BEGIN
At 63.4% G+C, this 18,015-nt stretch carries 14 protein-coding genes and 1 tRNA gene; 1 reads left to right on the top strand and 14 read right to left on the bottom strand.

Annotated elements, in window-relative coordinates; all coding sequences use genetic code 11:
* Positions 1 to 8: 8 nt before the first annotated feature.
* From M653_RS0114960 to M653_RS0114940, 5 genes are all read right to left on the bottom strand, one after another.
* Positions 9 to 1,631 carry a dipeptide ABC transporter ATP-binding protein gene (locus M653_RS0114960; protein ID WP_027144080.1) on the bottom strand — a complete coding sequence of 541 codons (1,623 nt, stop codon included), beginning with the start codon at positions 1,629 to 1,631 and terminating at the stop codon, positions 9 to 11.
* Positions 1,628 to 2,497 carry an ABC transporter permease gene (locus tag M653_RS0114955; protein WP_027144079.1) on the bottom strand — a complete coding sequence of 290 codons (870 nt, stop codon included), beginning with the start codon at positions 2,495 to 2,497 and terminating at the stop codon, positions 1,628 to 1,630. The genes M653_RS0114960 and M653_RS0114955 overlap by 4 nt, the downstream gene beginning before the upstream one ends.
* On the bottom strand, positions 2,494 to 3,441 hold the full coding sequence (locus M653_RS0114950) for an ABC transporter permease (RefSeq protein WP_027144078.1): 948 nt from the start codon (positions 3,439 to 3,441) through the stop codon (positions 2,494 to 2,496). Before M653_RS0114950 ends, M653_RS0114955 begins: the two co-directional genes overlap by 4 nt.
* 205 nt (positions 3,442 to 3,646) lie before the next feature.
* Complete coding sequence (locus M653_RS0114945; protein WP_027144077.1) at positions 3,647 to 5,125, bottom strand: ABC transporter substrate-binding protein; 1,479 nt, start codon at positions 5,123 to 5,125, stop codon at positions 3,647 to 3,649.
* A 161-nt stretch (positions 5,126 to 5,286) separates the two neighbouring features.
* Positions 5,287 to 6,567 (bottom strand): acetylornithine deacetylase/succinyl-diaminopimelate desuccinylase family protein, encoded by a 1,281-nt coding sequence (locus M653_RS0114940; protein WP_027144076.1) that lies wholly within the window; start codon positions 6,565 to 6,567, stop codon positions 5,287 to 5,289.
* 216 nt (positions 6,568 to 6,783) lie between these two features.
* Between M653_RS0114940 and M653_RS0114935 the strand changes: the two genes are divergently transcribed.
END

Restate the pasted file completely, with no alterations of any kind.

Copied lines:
At 63.4% G+C, this 18,015-nt stretch carries 14 protein-coding genes and 1 tRNA gene; 1 reads left to right on the top strand and 14 read right to left on the bottom strand.

Annotated elements, in window-relative coordinates; all coding sequences use genetic code 11:
* Positions 1 to 8: 8 nt before the first annotated feature.
* From M653_RS0114960 to M653_RS0114940, 5 genes are all read right to left on the bottom strand, one after another.
* Positions 9 to 1,631 carry a dipeptide ABC transporter ATP-binding protein gene (locus M653_RS0114960; protein ID WP_027144080.1) on the bottom strand — a complete coding sequence of 541 codons (1,623 nt, stop codon included), beginning with the start codon at positions 1,629 to 1,631 and terminating at the stop codon, positions 9 to 11.
* Positions 1,628 to 2,497 carry an ABC transporter permease gene (locus tag M653_RS0114955; protein WP_027144079.1) on the bottom strand — a complete coding sequence of 290 codons (870 nt, stop codon included), beginning with the start codon at positions 2,495 to 2,497 and terminating at the stop codon, positions 1,628 to 1,630. The genes M653_RS0114960 and M653_RS0114955 overlap by 4 nt, the downstream gene beginning before the upstream one ends.
* On the bottom strand, positions 2,494 to 3,441 hold the full coding sequence (locus M653_RS0114950) for an ABC transporter permease (RefSeq protein WP_027144078.1): 948 nt from the start codon (positions 3,439 to 3,441) through the stop codon (positions 2,494 to 2,496). Before M653_RS0114950 ends, M653_RS0114955 begins: the two co-directional genes overlap by 4 nt.
* 205 nt (positions 3,442 to 3,646) lie before the next feature.
* Complete coding sequence (locus M653_RS0114945; protein WP_027144077.1) at positions 3,647 to 5,125, bottom strand: ABC transporter substrate-binding protein; 1,479 nt, start codon at positions 5,123 to 5,125, stop codon at positions 3,647 to 3,649.
* A 161-nt stretch (positions 5,126 to 5,286) separates the two neighbouring features.
* Positions 5,287 to 6,567 (bottom strand): acetylornithine deacetylase/succinyl-diaminopimelate desuccinylase family protein, encoded by a 1,281-nt coding sequence (locus M653_RS0114940; protein WP_027144076.1) that lies wholly within the window; start codon positions 6,565 to 6,567, stop codon positions 5,287 to 5,289.
* 216 nt (positions 6,568 to 6,783) lie between these two features.
* Between M653_RS0114940 and M653_RS0114935 the strand changes: the two genes are divergently transcribed.